Tatyana Humle

Dr Tatyana Humle is a zoologist by training (BSc in Zoology at the University of Edinburgh, Scotland) and completed her PhD in the Department of Psychology at the University of Stirling in 2004. Tanya was then granted a NIMH Postdoctoral Research Fellowship at the Department of Psychology based at the University of Wisconsin, Madison, USA (2004-2007) before taking on a position as an Associate Professor with the Primate Research Institute and the Wildlife Research Centre at the University of Kyoto, Japan (2007-2010).

Dr Humle joined the School of Anthropology at the University of Kent in 2010 and DICE in 2012. She has been conducting fieldwork on wild chimpanzees (Pan troglodytes verus) in West Africa, both habituated and non-habituated individuals, since 1995, and has been working collaboratively with African Great Ape sanctuaries since 2008.

Dr Humle’s main research focuses on understanding how great apes adapt to environmental change and manage life in anthropogenic landscapes shaped by small- and large-scale development, identifying drivers of tolerance and attitudes toward wildlife, and developing and evaluating mitigation schemes aimed at improving co-existence between non-human great apes and people. Tanya is also interested in great ape rehabilitation and reintroduction with the aim to improve both welfare and conservation objectives for the species.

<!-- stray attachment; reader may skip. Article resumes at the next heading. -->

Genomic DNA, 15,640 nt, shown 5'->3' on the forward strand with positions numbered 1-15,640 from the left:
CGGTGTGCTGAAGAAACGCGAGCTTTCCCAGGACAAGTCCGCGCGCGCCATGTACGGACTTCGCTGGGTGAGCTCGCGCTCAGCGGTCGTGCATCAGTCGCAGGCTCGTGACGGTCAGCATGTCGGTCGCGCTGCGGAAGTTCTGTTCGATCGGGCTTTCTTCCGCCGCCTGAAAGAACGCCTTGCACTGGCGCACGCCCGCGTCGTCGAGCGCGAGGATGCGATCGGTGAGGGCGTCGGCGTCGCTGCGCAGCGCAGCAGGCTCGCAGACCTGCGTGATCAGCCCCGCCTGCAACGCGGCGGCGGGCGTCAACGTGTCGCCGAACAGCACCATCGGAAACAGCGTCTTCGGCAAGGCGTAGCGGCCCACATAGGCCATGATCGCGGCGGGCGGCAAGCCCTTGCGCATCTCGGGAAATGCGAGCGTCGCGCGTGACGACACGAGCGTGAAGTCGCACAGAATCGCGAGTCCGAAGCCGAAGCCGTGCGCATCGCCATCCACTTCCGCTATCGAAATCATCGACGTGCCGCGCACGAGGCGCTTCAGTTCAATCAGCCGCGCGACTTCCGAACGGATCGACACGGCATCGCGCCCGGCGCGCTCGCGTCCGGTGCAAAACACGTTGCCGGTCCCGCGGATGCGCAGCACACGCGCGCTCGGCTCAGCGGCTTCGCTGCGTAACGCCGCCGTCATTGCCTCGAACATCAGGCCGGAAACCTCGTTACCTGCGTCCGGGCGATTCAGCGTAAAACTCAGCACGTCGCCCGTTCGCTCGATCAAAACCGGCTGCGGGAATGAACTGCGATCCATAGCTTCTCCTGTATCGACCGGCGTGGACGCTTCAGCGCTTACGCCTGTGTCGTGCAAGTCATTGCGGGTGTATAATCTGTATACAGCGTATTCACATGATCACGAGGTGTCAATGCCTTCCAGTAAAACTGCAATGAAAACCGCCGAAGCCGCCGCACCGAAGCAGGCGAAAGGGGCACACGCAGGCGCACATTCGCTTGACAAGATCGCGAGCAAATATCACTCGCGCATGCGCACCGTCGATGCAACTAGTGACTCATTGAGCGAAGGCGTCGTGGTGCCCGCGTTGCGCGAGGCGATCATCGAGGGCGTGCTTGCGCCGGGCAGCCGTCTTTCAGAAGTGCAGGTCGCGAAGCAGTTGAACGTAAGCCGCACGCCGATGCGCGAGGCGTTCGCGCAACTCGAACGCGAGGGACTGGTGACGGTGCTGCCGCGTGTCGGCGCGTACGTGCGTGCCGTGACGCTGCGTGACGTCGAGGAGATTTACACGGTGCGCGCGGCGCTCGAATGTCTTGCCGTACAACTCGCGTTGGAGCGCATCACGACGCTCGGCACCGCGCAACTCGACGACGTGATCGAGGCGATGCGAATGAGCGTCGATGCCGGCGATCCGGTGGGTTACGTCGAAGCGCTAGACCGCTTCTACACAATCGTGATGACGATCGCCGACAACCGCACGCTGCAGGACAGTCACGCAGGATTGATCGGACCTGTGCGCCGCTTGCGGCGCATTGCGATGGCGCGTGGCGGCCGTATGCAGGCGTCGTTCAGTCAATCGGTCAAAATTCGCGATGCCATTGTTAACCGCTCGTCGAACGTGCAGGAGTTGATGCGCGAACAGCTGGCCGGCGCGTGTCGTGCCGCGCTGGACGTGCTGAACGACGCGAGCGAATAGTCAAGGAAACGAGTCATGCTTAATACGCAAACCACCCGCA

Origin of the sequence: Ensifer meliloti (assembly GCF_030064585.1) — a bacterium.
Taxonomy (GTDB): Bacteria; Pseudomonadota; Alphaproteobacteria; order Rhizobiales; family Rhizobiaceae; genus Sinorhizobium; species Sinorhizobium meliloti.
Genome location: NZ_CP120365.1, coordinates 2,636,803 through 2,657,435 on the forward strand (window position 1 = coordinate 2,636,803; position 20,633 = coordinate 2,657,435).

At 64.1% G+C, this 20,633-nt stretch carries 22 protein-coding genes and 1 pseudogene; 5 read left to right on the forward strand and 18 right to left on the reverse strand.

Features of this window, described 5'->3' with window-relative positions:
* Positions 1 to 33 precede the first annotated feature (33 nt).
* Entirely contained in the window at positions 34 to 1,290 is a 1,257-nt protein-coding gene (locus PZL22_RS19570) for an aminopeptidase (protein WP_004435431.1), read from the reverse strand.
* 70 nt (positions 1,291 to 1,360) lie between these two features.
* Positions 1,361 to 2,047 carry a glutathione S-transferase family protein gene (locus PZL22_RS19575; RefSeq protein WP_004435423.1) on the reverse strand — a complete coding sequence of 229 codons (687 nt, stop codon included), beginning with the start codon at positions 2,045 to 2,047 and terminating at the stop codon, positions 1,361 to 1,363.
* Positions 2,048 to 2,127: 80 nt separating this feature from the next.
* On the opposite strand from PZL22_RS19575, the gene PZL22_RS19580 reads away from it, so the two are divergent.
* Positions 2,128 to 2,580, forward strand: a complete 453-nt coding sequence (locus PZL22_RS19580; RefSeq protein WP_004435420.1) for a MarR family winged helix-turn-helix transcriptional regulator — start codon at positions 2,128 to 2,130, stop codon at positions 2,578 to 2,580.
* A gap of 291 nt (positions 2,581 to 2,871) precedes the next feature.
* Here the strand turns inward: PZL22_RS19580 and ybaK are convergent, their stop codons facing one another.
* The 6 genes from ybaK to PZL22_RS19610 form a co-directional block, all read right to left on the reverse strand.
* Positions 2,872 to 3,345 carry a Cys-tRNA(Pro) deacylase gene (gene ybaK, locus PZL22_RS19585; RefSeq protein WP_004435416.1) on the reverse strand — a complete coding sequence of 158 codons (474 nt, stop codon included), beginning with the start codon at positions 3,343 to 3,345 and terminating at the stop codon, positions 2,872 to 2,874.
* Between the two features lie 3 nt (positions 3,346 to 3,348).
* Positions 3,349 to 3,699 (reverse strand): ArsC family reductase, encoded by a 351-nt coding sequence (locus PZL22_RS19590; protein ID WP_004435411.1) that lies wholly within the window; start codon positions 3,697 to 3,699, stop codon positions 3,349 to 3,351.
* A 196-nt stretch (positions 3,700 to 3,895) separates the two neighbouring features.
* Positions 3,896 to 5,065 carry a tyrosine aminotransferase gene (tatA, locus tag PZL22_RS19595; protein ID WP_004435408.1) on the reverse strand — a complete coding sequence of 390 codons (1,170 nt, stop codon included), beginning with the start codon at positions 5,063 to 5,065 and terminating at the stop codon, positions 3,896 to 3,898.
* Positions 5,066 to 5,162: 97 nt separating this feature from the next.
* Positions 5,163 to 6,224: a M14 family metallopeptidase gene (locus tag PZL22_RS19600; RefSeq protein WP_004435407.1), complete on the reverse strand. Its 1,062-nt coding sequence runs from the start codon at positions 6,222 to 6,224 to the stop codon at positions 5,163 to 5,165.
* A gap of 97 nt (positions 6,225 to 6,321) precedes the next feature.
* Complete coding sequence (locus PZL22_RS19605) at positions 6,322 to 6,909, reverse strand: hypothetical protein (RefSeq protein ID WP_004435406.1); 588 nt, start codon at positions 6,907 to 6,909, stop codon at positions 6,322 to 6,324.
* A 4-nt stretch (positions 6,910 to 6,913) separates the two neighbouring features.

Dr Humle also nourishes a keen research interest in the study of learning and culture in non-human animals, with a special focus on primates, the respective roles of the social and physical environment on learning in young, inter- and intra-community behavioural differences in chimpanzees, and behavioural ecology and cognition.

Tanya has been an active member of the executive committee of the IUCN (The International Union for the Conservation of Nature and Natural Resources) Section on Great Ape Conservation (SGA) of the Primate Specialist Group since its inception.